To A Well-Named Dwelling

A poem by Thomas Hardy

Glad old house of lichened stonework,
What I owed you in my lone work,
Noon and night!
Whensoever faint or ailing,
Letting go my grasp and failing,
You lent light.

How by that fair title came you?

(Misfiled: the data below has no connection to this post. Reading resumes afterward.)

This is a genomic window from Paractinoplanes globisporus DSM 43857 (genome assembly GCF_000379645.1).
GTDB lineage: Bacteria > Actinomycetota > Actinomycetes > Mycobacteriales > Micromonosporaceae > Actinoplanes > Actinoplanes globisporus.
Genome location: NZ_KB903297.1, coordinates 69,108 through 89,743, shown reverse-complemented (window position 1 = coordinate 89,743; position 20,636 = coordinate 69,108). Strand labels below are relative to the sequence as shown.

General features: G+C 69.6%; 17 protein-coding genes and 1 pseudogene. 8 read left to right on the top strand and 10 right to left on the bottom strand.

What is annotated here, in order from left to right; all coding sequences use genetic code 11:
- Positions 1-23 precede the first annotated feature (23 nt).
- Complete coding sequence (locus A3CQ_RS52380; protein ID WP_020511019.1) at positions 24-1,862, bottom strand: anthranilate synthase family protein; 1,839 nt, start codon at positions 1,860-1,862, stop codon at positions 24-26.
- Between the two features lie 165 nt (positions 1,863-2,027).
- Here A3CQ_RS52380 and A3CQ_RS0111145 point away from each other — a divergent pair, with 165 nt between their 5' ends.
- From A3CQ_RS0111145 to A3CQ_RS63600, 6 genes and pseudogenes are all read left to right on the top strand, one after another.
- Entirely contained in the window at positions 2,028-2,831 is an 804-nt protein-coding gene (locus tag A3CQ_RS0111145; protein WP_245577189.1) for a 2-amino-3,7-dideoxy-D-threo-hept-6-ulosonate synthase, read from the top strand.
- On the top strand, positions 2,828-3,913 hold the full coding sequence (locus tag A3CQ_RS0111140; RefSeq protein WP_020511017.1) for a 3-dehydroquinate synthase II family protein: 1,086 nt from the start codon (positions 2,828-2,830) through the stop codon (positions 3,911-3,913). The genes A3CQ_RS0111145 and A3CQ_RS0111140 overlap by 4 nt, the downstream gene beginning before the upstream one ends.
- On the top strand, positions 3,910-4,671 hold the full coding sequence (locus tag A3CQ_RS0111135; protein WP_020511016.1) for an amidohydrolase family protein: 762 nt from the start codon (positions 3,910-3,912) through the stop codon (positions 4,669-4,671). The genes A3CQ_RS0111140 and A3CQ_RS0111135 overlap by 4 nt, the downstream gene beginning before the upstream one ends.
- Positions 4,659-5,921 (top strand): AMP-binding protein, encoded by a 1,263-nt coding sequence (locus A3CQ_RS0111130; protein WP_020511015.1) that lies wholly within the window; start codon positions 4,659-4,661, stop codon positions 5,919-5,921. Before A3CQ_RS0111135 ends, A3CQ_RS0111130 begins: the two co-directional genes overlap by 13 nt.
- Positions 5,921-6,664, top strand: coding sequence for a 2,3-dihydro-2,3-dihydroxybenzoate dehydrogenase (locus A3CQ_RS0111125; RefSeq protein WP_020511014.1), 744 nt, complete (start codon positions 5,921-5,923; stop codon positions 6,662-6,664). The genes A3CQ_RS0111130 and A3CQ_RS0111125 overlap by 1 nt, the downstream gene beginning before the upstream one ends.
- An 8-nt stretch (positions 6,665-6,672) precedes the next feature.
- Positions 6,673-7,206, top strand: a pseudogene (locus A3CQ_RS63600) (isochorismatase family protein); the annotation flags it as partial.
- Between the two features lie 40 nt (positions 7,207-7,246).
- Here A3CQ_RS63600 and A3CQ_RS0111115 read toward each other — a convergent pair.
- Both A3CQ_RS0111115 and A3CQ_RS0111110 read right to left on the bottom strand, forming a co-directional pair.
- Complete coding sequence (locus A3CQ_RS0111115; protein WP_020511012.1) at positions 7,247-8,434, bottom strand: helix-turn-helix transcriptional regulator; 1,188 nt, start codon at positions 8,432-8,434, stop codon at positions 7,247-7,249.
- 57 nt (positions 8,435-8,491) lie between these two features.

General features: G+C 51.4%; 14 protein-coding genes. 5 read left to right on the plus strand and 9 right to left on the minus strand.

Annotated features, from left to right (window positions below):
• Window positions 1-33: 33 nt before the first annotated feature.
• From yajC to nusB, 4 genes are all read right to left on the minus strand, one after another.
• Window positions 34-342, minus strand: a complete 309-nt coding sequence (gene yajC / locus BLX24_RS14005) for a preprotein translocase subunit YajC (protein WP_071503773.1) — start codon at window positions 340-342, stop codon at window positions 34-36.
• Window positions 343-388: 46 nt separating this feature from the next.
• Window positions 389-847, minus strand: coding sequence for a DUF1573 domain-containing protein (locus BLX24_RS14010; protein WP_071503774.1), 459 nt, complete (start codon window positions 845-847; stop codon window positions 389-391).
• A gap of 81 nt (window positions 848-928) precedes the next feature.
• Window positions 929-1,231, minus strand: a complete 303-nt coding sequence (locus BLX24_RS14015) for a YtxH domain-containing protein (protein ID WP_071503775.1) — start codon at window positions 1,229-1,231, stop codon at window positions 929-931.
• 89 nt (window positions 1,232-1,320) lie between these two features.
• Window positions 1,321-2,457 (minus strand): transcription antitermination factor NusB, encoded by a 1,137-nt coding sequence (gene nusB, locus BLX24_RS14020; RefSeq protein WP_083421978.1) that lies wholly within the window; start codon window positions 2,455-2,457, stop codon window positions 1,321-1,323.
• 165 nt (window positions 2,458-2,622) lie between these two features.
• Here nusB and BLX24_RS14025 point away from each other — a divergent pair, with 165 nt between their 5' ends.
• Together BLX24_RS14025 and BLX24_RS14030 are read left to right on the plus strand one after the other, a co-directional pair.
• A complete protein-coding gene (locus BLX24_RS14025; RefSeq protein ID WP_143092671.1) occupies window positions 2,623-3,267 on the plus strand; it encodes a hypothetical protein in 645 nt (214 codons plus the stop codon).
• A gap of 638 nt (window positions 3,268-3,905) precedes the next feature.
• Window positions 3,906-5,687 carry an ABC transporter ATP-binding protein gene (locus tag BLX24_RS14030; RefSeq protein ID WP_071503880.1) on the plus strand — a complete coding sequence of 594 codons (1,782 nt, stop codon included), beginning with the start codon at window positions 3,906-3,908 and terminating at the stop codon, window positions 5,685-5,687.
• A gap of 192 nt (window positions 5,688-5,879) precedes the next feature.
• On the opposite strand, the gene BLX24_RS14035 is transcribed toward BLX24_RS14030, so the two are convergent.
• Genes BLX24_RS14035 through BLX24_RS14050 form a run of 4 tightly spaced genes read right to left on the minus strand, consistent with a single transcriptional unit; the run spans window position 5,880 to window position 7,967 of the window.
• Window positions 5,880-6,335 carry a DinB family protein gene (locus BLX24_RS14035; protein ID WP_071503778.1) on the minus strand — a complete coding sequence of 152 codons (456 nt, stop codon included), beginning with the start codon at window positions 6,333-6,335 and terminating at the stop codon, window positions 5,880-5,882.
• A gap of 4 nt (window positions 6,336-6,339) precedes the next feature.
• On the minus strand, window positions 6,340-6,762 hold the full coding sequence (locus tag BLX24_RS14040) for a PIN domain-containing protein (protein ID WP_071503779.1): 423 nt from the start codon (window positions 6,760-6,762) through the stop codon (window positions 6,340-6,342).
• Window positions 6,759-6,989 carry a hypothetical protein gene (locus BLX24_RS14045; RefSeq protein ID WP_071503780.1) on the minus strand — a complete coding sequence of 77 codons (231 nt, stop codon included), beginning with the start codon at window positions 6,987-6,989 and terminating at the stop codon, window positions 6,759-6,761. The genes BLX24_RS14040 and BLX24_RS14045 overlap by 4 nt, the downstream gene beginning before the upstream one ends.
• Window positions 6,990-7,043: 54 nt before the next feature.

Did some forward eye so name you
Knowing that one,
Sauntering down his century blindly,
Would remark your sound, so kindly,
And be won?

Smile in sunlight, sleep in moonlight,
Bask in April, May, and June-light,
Let your chambers show no sorrow,
Blanching day, or stuporing morrow,
While they stand.

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